Magazine article The Spectator

My Top Tip: Buy a Time Machine

Magazine article The Spectator

My Top Tip: Buy a Time Machine

Article excerpt

About this time last month I was at a party at The Spectator, drunkenly urging anyone who'd listen to buy into this amazing share I'd discovered called Tullow Oil. I'd done exceptionally well by this little gem over the last 12 months and I wanted as many people as possible to share in my joy so that when -- as was inevitable -- it reached ten quid a share we would all have doubled or trebled or even quadrupled our money.

'But what does it actually do?'asked Martin Vander Weyer. 'Well, it's in oil, ' I said. 'Yes, but is it an exploration company or what?' 'Oh, I dunno. Drilling, exploring, that sort of caper. Based in Ireland, I think, but it doesn't really matter. The point is it's doing really, really well.' The very next day Tullow Oil announced that it had capped two of its exploration sites, one in Pakistan, the other in Gabon, having realised that there was no oil there.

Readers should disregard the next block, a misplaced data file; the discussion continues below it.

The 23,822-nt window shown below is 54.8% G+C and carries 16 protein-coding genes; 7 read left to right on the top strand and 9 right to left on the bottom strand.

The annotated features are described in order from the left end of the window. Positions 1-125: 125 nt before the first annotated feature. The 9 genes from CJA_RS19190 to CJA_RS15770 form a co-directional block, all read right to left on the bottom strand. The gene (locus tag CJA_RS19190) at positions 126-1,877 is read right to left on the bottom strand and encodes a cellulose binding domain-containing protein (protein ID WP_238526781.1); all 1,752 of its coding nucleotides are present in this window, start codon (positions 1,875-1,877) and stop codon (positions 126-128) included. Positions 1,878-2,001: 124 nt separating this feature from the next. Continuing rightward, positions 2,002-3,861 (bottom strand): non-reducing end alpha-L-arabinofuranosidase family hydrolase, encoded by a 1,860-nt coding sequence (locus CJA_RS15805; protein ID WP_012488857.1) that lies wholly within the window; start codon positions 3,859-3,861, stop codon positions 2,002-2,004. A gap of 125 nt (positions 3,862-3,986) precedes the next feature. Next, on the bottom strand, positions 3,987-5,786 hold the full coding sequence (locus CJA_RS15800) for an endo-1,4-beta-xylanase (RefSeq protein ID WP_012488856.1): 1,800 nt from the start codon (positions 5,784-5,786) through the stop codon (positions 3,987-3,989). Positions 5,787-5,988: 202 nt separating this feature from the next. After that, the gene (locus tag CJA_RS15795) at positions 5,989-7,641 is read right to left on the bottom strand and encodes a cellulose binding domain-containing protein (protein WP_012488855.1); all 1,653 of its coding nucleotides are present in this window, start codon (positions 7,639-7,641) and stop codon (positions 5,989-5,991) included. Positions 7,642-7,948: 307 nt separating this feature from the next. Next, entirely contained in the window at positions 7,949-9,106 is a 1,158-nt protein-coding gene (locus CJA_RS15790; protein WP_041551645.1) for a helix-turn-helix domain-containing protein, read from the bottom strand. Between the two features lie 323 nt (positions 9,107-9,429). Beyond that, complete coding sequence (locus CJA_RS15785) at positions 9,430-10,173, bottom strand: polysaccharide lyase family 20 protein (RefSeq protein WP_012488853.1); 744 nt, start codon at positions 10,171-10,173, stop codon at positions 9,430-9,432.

Almost instantly, its share price tumbled by 10 per cent. The next day, it fell by another 10 per cent, dragged down by the markets' sudden terror of any sector that had anything to do with oils, metals or emerging economies. Which was a bit of a bummer, because these were exactly the areas I'd been investing in for the previous two years.

God, it had seemed easy when things were going well. I'd invested in funds with a high exposure to Eastern Europe, Japan, India and basic minerals, and not one of them had risen by less than 50 per cent. I looked down at all those cautious pantywaists who'd bought into property funds yielding no more than 9.5 per cent per annum, and the even more stupid idiots who'd left their money in high interest-rate bank accounts at 5 per cent. 'Ha ha, you fools!' I cackled dementedly. 'I've made more in one year than you will in ten.' What I should have realised, of course, is that until you've actually taken your profits, these supposedly massive returns exist only in the realm of fantasy. In fact, part of me did realise this. Even as my shares were climbing and climbing, a clever-clogs little voice in my head kept whispering, 'Yes, but where's your exit strategy?' 'Exit strategy? But what would I want one of those for?' the greedier and more dominant part of my brain replied. When your shares are going inexorably up, a terrible form of wishful thinking takes hold. …

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